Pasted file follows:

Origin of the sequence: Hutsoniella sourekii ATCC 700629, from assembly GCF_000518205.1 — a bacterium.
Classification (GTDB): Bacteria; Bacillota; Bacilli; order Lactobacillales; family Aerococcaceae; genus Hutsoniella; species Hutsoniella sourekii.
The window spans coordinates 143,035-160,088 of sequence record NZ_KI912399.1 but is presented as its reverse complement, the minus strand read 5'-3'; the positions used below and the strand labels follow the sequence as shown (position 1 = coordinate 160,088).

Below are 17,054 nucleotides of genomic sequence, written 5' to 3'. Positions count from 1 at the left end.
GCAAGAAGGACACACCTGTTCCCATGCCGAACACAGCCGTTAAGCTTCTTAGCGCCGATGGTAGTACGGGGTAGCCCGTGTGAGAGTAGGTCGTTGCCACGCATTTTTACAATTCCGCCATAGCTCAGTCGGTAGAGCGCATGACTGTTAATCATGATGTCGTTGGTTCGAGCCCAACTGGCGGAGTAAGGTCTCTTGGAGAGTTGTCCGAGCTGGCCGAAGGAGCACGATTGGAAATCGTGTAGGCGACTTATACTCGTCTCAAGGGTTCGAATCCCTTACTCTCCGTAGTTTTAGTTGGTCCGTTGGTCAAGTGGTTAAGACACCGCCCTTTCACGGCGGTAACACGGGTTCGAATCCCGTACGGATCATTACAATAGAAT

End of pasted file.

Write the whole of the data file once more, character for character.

Origin of the sequence: Hutsoniella sourekii ATCC 700629, from assembly GCF_000518205.1 — a bacterium.
Classification (GTDB): Bacteria; Bacillota; Bacilli; order Lactobacillales; family Aerococcaceae; genus Hutsoniella; species Hutsoniella sourekii.
The window spans coordinates 143,035-160,088 of sequence record NZ_KI912399.1 but is presented as its reverse complement, the minus strand read 5'-3'; the positions used below and the strand labels follow the sequence as shown (position 1 = coordinate 160,088).

Below are 17,054 nucleotides of genomic sequence, written 5' to 3'. Positions count from 1 at the left end.
GCAAGAAGGACACACCTGTTCCCATGCCGAACACAGCCGTTAAGCTTCTTAGCGCCGATGGTAGTACGGGGTAGCCCGTGTGAGAGTAGGTCGTTGCCACGCATTTTTACAATTCCGCCATAGCTCAGTCGGTAGAGCGCATGACTGTTAATCATGATGTCGTTGGTTCGAGCCCAACTGGCGGAGTAAGGTCTCTTGGAGAGTTGTCCGAGCTGGCCGAAGGAGCACGATTGGAAATCGTGTAGGCGACTTATACTCGTCTCAAGGGTTCGAATCCCTTACTCTCCGTAGTTTTAGTTGGTCCGTTGGTCAAGTGGTTAAGACACCGCCCTTTCACGGCGGTAACACGGGTTCGAATCCCGTACGGATCATTACAATAGAAT